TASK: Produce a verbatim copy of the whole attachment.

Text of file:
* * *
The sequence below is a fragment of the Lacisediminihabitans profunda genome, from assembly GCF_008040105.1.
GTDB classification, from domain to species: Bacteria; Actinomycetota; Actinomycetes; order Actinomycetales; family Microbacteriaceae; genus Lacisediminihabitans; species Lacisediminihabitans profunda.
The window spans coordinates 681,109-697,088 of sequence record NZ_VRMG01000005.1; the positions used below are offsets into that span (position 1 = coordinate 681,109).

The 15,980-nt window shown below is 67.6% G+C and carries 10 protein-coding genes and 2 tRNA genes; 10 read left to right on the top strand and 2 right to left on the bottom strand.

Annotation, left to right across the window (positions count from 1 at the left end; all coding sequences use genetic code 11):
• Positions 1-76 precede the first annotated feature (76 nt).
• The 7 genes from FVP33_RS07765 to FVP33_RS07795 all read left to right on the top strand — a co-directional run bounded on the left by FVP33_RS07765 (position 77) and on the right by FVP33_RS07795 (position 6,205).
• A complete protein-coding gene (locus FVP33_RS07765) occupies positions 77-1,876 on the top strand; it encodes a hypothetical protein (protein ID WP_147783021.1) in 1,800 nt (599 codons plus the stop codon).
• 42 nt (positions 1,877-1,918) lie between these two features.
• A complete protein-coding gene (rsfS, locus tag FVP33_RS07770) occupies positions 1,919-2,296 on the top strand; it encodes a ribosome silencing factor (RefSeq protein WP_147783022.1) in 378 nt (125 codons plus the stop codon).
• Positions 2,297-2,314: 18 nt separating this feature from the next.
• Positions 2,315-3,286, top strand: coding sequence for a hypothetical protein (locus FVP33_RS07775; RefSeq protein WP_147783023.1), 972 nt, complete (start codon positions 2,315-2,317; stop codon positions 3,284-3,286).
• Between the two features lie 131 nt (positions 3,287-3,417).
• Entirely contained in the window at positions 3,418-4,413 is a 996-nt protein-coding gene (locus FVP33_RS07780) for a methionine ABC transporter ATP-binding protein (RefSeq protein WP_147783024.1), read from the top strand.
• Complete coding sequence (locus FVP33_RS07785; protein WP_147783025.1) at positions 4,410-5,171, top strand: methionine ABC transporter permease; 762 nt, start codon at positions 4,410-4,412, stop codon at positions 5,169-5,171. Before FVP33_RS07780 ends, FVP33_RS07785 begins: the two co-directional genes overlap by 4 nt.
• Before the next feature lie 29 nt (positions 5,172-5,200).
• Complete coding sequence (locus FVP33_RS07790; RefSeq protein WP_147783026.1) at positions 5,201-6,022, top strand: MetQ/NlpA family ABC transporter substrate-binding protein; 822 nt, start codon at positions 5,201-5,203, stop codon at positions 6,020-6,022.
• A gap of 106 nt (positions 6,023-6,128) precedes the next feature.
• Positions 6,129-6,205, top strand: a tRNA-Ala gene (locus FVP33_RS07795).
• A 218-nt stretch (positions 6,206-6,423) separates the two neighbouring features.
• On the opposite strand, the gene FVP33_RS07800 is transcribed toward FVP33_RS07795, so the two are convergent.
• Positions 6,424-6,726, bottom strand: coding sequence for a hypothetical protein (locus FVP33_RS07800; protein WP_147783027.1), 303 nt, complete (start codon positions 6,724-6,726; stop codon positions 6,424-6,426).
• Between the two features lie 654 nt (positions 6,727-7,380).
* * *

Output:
The sequence below is a fragment of the Lacisediminihabitans profunda genome, from assembly GCF_008040105.1.
GTDB classification, from domain to species: Bacteria; Actinomycetota; Actinomycetes; order Actinomycetales; family Microbacteriaceae; genus Lacisediminihabitans; species Lacisediminihabitans profunda.
The window spans coordinates 681,109-697,088 of sequence record NZ_VRMG01000005.1; the positions used below are offsets into that span (position 1 = coordinate 681,109).

The 15,980-nt window shown below is 67.6% G+C and carries 10 protein-coding genes and 2 tRNA genes; 10 read left to right on the top strand and 2 right to left on the bottom strand.

Annotation, left to right across the window (positions count from 1 at the left end; all coding sequences use genetic code 11):
• Positions 1-76 precede the first annotated feature (76 nt).
• The 7 genes from FVP33_RS07765 to FVP33_RS07795 all read left to right on the top strand — a co-directional run bounded on the left by FVP33_RS07765 (position 77) and on the right by FVP33_RS07795 (position 6,205).
• A complete protein-coding gene (locus FVP33_RS07765) occupies positions 77-1,876 on the top strand; it encodes a hypothetical protein (protein ID WP_147783021.1) in 1,800 nt (599 codons plus the stop codon).
• 42 nt (positions 1,877-1,918) lie between these two features.
• A complete protein-coding gene (rsfS, locus tag FVP33_RS07770) occupies positions 1,919-2,296 on the top strand; it encodes a ribosome silencing factor (RefSeq protein WP_147783022.1) in 378 nt (125 codons plus the stop codon).
• Positions 2,297-2,314: 18 nt separating this feature from the next.
• Positions 2,315-3,286, top strand: coding sequence for a hypothetical protein (locus FVP33_RS07775; RefSeq protein WP_147783023.1), 972 nt, complete (start codon positions 2,315-2,317; stop codon positions 3,284-3,286).
• Between the two features lie 131 nt (positions 3,287-3,417).
• Entirely contained in the window at positions 3,418-4,413 is a 996-nt protein-coding gene (locus FVP33_RS07780) for a methionine ABC transporter ATP-binding protein (RefSeq protein WP_147783024.1), read from the top strand.
• Complete coding sequence (locus FVP33_RS07785; protein WP_147783025.1) at positions 4,410-5,171, top strand: methionine ABC transporter permease; 762 nt, start codon at positions 4,410-4,412, stop codon at positions 5,169-5,171. Before FVP33_RS07780 ends, FVP33_RS07785 begins: the two co-directional genes overlap by 4 nt.
• Before the next feature lie 29 nt (positions 5,172-5,200).
• Complete coding sequence (locus FVP33_RS07790; RefSeq protein WP_147783026.1) at positions 5,201-6,022, top strand: MetQ/NlpA family ABC transporter substrate-binding protein; 822 nt, start codon at positions 5,201-5,203, stop codon at positions 6,020-6,022.
• A gap of 106 nt (positions 6,023-6,128) precedes the next feature.
• Positions 6,129-6,205, top strand: a tRNA-Ala gene (locus FVP33_RS07795).
• A 218-nt stretch (positions 6,206-6,423) separates the two neighbouring features.
• On the opposite strand, the gene FVP33_RS07800 is transcribed toward FVP33_RS07795, so the two are convergent.
• Positions 6,424-6,726, bottom strand: coding sequence for a hypothetical protein (locus FVP33_RS07800; protein WP_147783027.1), 303 nt, complete (start codon positions 6,724-6,726; stop codon positions 6,424-6,426).
• Between the two features lie 654 nt (positions 6,727-7,380).